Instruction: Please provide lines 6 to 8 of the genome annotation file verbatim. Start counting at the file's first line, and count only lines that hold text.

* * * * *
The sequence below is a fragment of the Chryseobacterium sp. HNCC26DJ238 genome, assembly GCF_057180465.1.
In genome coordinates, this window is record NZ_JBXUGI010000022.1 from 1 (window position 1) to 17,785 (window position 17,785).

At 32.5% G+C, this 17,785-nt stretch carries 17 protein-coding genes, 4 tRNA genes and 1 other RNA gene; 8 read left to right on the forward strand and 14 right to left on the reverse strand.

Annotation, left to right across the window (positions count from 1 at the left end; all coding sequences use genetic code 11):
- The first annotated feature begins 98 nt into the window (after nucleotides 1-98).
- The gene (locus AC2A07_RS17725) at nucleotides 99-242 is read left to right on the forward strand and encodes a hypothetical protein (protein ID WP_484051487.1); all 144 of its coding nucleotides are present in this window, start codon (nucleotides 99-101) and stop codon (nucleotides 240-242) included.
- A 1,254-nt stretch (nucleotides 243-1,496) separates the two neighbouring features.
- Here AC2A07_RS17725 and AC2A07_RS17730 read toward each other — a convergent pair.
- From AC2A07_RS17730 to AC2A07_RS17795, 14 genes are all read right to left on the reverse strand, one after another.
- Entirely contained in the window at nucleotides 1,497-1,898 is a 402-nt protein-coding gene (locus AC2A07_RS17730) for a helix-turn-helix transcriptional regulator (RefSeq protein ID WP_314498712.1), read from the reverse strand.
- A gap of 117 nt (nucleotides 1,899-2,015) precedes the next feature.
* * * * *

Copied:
- The gene (locus AC2A07_RS17725) at nucleotides 99-242 is read left to right on the forward strand and encodes a hypothetical protein (protein ID WP_484051487.1); all 144 of its coding nucleotides are present in this window, start codon (nucleotides 99-101) and stop codon (nucleotides 240-242) included.
- A 1,254-nt stretch (nucleotides 243-1,496) separates the two neighbouring features.
- Here AC2A07_RS17725 and AC2A07_RS17730 read toward each other — a convergent pair.